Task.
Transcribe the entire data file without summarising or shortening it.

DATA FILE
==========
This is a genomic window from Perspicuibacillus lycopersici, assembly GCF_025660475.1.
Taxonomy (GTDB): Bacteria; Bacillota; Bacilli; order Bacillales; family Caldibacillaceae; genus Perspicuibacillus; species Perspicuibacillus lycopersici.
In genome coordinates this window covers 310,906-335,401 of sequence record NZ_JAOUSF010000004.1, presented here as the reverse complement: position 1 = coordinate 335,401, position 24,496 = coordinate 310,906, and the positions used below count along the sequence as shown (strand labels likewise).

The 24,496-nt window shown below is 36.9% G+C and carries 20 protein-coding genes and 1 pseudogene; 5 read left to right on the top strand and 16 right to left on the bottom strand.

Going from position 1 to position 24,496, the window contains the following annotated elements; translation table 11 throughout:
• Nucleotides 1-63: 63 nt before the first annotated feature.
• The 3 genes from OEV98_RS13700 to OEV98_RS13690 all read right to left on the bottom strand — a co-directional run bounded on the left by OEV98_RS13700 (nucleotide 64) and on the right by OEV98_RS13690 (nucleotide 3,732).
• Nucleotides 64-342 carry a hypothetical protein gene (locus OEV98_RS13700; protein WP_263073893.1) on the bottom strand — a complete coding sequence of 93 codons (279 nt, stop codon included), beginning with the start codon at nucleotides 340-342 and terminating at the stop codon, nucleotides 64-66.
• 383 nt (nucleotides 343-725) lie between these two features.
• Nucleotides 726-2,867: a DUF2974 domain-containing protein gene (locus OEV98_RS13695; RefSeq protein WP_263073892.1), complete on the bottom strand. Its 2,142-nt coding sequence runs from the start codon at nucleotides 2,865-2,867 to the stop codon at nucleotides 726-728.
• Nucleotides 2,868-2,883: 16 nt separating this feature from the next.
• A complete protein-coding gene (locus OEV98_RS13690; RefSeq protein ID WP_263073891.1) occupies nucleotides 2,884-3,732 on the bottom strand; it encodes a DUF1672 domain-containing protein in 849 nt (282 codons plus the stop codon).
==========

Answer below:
This is a genomic window from Perspicuibacillus lycopersici, assembly GCF_025660475.1.
Taxonomy (GTDB): Bacteria; Bacillota; Bacilli; order Bacillales; family Caldibacillaceae; genus Perspicuibacillus; species Perspicuibacillus lycopersici.
In genome coordinates this window covers 310,906-335,401 of sequence record NZ_JAOUSF010000004.1, presented here as the reverse complement: position 1 = coordinate 335,401, position 24,496 = coordinate 310,906, and the positions used below count along the sequence as shown (strand labels likewise).

The 24,496-nt window shown below is 36.9% G+C and carries 20 protein-coding genes and 1 pseudogene; 5 read left to right on the top strand and 16 right to left on the bottom strand.

Going from position 1 to position 24,496, the window contains the following annotated elements; translation table 11 throughout:
• Nucleotides 1-63: 63 nt before the first annotated feature.
• The 3 genes from OEV98_RS13700 to OEV98_RS13690 all read right to left on the bottom strand — a co-directional run bounded on the left by OEV98_RS13700 (nucleotide 64) and on the right by OEV98_RS13690 (nucleotide 3,732).
• Nucleotides 64-342 carry a hypothetical protein gene (locus OEV98_RS13700; protein WP_263073893.1) on the bottom strand — a complete coding sequence of 93 codons (279 nt, stop codon included), beginning with the start codon at nucleotides 340-342 and terminating at the stop codon, nucleotides 64-66.
• 383 nt (nucleotides 343-725) lie between these two features.
• Nucleotides 726-2,867: a DUF2974 domain-containing protein gene (locus OEV98_RS13695; RefSeq protein WP_263073892.1), complete on the bottom strand. Its 2,142-nt coding sequence runs from the start codon at nucleotides 2,865-2,867 to the stop codon at nucleotides 726-728.
• Nucleotides 2,868-2,883: 16 nt separating this feature from the next.
• A complete protein-coding gene (locus OEV98_RS13690; RefSeq protein ID WP_263073891.1) occupies nucleotides 2,884-3,732 on the bottom strand; it encodes a DUF1672 domain-containing protein in 849 nt (282 codons plus the stop codon).